Crist promises to protect abortion access through executive order, but there could be a hurdle

By: - May 20, 2022 2:38 pm

U.S. Rep Charlie Crist speaking at a press conference on reproductive healthcare on May 20, 2022. Credit: Screenshot/Charlie Crist Facebook page.

U.S. Rep Charlie Crist, who is running for the Democratic nominee in the 2022 gubernatorial election, said he would use an executive order on of the first day of his term to protect Floridians’ access to abortion.

“When I get elected for governor, I want all women in Florida to understand that if this continues to be the way it is…that I will sign an executive order on Day One that will be clear in protecting and fighting for a woman’s right to choose in the Sunshine State,” he said Friday at an Orlando press conference.

However, the executive order relies on language from the Florida Constitution that protects from “governmental intrusion” into private life.

And the conservative Florida Supreme Court appears to be poised to strike that language. Crist, a former Republican governor, Education Commissioner and Attorney General, did not mention the Florida Supreme Court’s impact in that regard.

Crist read an excerpt from the draft executive order:

“‘Whereas the Florida Constitution expressly establishes a right to privacy under Article 1, Section 23, which states ‘every natural person has the right to be left alone and free from governmental intrusion into the person’s private life,’ — That’s it, full stop.”

“It will direct all agencies under the governor’s authority to not interrupt any woman’s right to choose and make her own decisions on her body and her own healthcare,” he continued.

The draft executive order also would prohibit state agencies from cooperating with state or federal agencies “seeking to criminally charge” any individual seeking an abortion in Florida, doctors who perform abortions in Florida, or anyone assisting someone trying to get an abortion.

The draft order also prohibits state agencies from cooperating with law enforcement looking to shut down facilities that perform abortions that are otherwise in good standing with the state.

Rep. Anna Eskamani, an Orlando Democrat who also spoke at Crist’s press conference, noted the Florida Supreme Court’s role in upcoming state abortion policies, though she did not discuss what would happen if the Florida Supreme Court chopped the state’s right to privacy language.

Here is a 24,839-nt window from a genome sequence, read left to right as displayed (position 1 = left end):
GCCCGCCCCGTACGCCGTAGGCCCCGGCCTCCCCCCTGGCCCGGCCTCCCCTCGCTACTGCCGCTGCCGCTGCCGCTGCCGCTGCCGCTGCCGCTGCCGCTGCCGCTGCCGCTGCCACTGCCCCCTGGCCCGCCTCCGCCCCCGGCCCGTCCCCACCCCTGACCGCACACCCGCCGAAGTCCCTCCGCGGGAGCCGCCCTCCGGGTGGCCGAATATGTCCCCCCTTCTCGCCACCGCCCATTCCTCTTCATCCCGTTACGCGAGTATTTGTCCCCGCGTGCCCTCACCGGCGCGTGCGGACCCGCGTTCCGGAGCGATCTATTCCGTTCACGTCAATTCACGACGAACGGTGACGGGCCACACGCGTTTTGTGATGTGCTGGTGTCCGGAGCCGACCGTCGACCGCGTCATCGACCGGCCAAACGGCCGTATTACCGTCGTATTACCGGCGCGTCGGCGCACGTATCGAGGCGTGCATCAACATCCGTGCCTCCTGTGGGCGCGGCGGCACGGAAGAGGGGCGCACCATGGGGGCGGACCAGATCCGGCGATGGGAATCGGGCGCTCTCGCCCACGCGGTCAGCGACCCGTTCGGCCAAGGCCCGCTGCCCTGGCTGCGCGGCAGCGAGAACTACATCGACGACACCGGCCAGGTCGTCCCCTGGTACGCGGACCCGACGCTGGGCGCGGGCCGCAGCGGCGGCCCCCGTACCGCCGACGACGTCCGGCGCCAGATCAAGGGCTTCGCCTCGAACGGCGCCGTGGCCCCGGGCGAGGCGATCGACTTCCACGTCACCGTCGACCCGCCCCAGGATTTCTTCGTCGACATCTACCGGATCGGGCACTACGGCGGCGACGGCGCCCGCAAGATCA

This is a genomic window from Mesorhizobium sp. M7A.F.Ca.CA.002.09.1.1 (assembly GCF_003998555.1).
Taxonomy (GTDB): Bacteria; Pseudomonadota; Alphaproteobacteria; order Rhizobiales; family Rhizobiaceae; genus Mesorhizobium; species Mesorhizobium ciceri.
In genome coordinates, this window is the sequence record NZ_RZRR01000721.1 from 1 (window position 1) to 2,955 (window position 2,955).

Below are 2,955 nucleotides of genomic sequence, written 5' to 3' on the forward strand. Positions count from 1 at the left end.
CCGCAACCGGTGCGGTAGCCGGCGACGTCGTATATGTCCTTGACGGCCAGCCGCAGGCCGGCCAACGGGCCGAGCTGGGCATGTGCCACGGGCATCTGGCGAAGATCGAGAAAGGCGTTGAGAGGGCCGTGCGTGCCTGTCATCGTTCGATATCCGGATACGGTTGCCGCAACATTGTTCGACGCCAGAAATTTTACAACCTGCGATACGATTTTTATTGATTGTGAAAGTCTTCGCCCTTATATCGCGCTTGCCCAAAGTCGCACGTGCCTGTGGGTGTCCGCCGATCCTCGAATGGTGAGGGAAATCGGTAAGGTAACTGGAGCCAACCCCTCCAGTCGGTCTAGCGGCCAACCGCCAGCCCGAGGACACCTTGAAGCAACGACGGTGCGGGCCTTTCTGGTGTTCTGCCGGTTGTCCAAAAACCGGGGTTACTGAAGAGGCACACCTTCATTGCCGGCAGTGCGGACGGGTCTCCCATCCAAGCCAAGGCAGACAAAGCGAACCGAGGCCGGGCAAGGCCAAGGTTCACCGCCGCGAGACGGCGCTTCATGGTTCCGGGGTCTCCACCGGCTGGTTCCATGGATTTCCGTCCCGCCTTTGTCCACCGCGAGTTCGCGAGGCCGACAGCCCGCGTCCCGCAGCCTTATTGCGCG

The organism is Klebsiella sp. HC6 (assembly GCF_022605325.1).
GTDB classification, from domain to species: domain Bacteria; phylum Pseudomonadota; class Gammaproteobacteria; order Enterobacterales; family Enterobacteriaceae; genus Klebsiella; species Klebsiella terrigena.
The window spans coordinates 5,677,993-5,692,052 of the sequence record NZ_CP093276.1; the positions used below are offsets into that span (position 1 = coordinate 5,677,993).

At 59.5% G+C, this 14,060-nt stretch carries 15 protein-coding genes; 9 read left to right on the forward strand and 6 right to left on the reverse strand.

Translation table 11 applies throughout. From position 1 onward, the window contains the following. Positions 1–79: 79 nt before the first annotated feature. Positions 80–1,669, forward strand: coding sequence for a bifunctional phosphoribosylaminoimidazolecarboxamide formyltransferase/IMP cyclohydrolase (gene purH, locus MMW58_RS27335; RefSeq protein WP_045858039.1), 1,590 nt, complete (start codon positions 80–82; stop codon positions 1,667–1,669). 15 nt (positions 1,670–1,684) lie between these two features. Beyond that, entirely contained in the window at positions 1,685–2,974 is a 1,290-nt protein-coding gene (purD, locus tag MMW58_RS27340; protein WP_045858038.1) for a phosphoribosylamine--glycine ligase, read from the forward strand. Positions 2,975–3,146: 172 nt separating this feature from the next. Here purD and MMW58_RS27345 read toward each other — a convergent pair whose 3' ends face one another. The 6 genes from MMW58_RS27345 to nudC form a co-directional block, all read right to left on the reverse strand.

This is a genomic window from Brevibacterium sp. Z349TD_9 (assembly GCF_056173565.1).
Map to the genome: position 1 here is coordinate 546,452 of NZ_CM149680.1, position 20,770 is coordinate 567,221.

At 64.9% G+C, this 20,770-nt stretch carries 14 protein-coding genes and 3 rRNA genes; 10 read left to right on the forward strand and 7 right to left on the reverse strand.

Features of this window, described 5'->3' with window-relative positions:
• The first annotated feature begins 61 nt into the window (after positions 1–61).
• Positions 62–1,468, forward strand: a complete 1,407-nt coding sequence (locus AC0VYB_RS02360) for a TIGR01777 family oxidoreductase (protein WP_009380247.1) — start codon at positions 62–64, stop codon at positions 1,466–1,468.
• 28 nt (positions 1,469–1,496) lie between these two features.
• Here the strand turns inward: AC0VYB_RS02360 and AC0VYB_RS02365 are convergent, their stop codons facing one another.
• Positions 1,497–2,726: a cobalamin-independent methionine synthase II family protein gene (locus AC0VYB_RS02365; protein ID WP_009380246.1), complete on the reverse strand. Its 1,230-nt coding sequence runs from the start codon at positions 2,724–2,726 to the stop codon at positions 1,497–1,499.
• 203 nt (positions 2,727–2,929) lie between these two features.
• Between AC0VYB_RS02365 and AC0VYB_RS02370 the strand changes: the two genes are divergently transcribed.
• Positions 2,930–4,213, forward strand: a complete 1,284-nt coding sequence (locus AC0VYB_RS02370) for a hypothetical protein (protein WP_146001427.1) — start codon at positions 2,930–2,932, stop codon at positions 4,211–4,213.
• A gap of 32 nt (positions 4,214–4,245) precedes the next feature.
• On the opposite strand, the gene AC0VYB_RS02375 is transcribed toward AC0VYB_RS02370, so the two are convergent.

“Of course, the (FL) Supreme Court has become more conservative as of late, and we suspect a lawsuit soon to be filed on House Bill 5, which is a 15-week abortion ban,” she said. “And so this Supreme Court has yet to make a decision on abortion, and they will very soon.”

The Thursday press conference is a response to a recent leaked U.S. Supreme Court draft opinion by Associate Justice Samuel Alito, which appears to strike down federal protections for people to access abortions and send the question of abortion policies to the states.

The current Florida Legislature and Gov. Ron DeSantis have been chipping away abortion access over the past few years.  Should the high court overturn the landmark Roe v. Wade case that legalized aborition, the GOP-controlled state legislature would have room to restrict abortion access even further, potentially banning it all together.

Florida Agriculture Commissioner Nikki Fried, also a 2022 gubernatorial candidate, has been criticizing Crist for not being consistent in his pro-abortion access stances over his decades of being involved in Florida politics.

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Danielle J. Brown
Danielle J. Brown

Danielle J. Brown is a 2018 graduate of Florida State University. She has served as an editorial intern for International Program’s annual magazine and Rowland Publishing. She was born and raised in Tallahassee and reviews community theater productions for the Tallahassee Democrat.